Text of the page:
New Delhi is growing more and more confident in its diplomatic strategy against China, amidst the ongoing military stand-off in Eastern Ladakh at the Indo-Tibetan border between the Indian Army and the Chinese People’s Liberation Army (PLA).
India has now landed a diplomatic punch at Beijing by raking up the Hong Kong issue for the first time.
Rajiv Kumar Chander, India’s Ambassador and Permanent Representative to the UN said, “Given the large Indian community that makes the Hong Kong Special Administrative Region of China its home, India has been keeping a close watch on the recent developments. We have heard several statements expressing concerns on these developments. We hope the relevant parties will take into account these views and address them properly, seriously and objectively.”
He was speaking at the UN Human Rights Council in Geneva on Wednesday. His comments follow China’s latest move of destroying autonomy, and precious freedoms and liberties, in Hong Kong.
The Law of the People’s Republic of China on Safeguarding National Security in the Hong Kong Special Administrative Region, or the controversial National Security Law that it is being called worldwide, came into effect in Hong Kong on the eve of the 23rd anniversary of the handover of the territory from British rule to China.
Now, Hong Kong is no different from other occupied regions of China which it claims to provide ‘autonomy’ to, like Tibet and Xinjiang. Promulgated on late Tuesday night, the law, which was brought into force by the CCP by bypassing Hong Kong’s legislature, criminalises “acts of secession, subversion of state power, terrorist activities, and collusion with foreign or external forces to endanger national security.”
People convicted of these offences defined in deliberately vague terms can face sentences upto life imprisonment.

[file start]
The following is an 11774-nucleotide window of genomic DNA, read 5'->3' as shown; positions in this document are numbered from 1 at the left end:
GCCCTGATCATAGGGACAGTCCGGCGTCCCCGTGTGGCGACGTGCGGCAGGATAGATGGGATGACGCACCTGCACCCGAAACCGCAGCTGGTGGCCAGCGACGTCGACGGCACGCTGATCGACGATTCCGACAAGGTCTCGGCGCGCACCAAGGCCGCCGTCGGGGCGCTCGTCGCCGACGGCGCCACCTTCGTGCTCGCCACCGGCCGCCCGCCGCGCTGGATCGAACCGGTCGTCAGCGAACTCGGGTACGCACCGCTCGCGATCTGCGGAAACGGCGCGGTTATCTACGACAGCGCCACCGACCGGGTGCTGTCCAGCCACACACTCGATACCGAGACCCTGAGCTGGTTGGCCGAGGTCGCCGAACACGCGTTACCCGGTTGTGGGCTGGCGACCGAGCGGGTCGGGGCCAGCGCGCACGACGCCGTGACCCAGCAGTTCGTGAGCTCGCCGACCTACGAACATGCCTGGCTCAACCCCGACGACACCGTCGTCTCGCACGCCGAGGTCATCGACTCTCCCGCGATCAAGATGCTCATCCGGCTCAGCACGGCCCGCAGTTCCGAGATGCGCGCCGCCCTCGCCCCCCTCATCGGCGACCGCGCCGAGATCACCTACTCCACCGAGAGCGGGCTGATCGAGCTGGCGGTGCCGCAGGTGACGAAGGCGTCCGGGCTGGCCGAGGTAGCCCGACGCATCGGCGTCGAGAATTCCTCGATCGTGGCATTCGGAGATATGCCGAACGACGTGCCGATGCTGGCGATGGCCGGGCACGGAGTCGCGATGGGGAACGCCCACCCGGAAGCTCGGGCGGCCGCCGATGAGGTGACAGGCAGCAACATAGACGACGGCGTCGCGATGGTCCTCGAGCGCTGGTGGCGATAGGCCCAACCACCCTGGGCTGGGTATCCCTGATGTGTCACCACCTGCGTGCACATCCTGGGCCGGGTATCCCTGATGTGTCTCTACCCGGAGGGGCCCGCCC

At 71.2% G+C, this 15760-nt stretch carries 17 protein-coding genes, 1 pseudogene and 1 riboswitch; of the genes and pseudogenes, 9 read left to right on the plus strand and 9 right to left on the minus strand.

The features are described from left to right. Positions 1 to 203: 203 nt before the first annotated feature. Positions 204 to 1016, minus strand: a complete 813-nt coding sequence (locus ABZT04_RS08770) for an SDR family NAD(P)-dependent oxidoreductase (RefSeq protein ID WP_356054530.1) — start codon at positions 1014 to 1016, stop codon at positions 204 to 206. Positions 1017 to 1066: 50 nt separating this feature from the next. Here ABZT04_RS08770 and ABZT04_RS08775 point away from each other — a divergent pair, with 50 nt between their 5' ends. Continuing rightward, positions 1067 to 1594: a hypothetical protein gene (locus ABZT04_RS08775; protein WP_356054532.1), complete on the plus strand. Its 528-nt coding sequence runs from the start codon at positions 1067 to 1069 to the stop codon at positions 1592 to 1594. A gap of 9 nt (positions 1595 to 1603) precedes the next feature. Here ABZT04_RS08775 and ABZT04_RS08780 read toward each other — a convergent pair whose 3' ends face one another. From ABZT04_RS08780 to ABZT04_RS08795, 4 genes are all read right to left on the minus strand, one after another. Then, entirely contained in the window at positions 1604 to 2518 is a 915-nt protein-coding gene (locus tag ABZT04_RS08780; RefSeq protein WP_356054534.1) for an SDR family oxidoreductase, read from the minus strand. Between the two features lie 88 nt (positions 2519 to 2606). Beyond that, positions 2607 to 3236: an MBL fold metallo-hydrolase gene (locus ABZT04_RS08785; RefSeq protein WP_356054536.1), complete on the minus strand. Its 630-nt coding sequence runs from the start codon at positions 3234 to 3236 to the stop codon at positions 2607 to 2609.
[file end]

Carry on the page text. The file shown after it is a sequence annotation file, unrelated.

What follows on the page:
Essentially, all political activities which the CCP does not like, are now forbidden in the erstwhile autonomous region, which China claimed is still operating under the “One Country, Two Systems” policy.
In fact, the CCP has already shown that the former British colony is just another China-occupied territory now. A brutal police crackdown happened just after the National Security Law was enforced by the CCP.
Some 200 people, including a man holding a black independence flag and a woman with a sign reading, “Hong Kong Independence” were detained by the police. The so-called Special Administrative Region of Hong Kong could now be headed towards the CCP culture of enforced disappearances and mysterious murders of human rights activists.
India’s remarks expressing concern about Hong Kong came during an interaction about the human rights situation around the world.
According to TOI, sources said that the United States was keen on India speaking up about Hong Kong. Till now, India is the only country in the Quad- an informal strategic forum consisting of the US, Australia, India and Japan to contain China’s influence in the Indo-Pacific.
The entire democratic world has spoken about Hong Kong. Australia, the US, the UK and Canada have all criticised the imposition of the regressive National Security Law in Hong Kong.
Japan too has spoken in favour of a free and open Hong Kong. And there was increasing pressure on India to speak up on the issue too.
Things have moved beyond diplomatic deftness and strategic restraint for India. Beijing has already crossed the dangerous red line. Chinese PLA behaved like an insurgent group and used primitive weapons against the Bihar Regiment of the Indian Army during the Galwan Valley clash. And now things can no longer return to the point of normalcy.
Beijing has remained reluctant to resolve border disputes with India, despite the latter’s goodwill. India was silent on Xinjiang, Tibet, Taiwan and Hong Kong all this while. But China has time and again raked Article 370 abrogation before the UN Security Council. Beijing supports Pakistan’s stance on Kashmir even though Islamabad is condemned by the world for using cross-border terrorism as an instrument of State policy.
India has had enough of it. The statement on Hong Kong is not critical of China in the strict sense of the term. Yet it is a departure in India’s diplomatic policy of not raking up issues of horrifying human rights violations in the People’s Republic of China. And one hopes that there is no looking back from this latest departure.